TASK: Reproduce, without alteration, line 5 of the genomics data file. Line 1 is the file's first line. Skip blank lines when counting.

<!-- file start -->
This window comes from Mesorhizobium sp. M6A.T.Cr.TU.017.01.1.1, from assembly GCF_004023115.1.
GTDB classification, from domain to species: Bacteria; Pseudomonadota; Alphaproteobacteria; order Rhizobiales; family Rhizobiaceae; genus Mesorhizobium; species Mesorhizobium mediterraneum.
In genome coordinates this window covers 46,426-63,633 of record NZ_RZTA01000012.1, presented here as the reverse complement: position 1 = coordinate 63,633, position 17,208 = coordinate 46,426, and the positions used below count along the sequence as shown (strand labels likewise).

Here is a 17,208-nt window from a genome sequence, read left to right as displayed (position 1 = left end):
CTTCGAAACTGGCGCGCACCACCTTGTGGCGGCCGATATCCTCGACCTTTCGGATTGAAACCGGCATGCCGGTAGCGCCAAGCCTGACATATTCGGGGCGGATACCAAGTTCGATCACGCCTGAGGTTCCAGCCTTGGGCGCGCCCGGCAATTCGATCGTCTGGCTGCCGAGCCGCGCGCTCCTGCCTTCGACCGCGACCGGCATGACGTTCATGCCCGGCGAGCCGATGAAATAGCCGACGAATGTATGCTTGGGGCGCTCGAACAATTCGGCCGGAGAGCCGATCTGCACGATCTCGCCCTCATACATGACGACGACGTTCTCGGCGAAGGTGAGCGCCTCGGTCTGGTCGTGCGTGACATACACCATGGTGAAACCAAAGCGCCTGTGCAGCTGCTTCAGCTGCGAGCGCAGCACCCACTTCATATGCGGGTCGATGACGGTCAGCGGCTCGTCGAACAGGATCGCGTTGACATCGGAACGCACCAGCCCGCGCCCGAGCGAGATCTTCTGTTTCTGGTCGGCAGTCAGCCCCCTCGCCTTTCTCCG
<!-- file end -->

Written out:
CTTCGAAACTGGCGCGCACCACCTTGTGGCGGCCGATATCCTCGACCTTTCGGATTGAAACCGGCATGCCGGTAGCGCCAAGCCTGACATATTCGGGGCGGATACCAAGTTCGATCACGCCTGAGGTTCCAGCCTTGGGCGCGCCCGGCAATTCGATCGTCTGGCTGCCGAGCCGCGCGCTCCTGCCTTCGACCGCGACCGGCATGACGTTCATGCCCGGCGAGCCGATGAAATAGCCGACGAATGTATGCTTGGGGCGCTCGAACAATTCGGCCGGAGAGCCGATCTGCACGATCTCGCCCTCATACATGACGACGACGTTCTCGGCGAAGGTGAGCGCCTCGGTCTGGTCGTGCGTGACATACACCATGGTGAAACCAAAGCGCCTGTGCAGCTGCTTCAGCTGCGAGCGCAGCACCCACTTCATATGCGGGTCGATGACGGTCAGCGGCTCGTCGAACAGGATCGCGTTGACATCGGAACGCACCAGCCCGCGCCCGAGCGAGATCTTCTGTTTCTGGTCGGCAGTCAGCCCCCTCGCCTTTCTCCG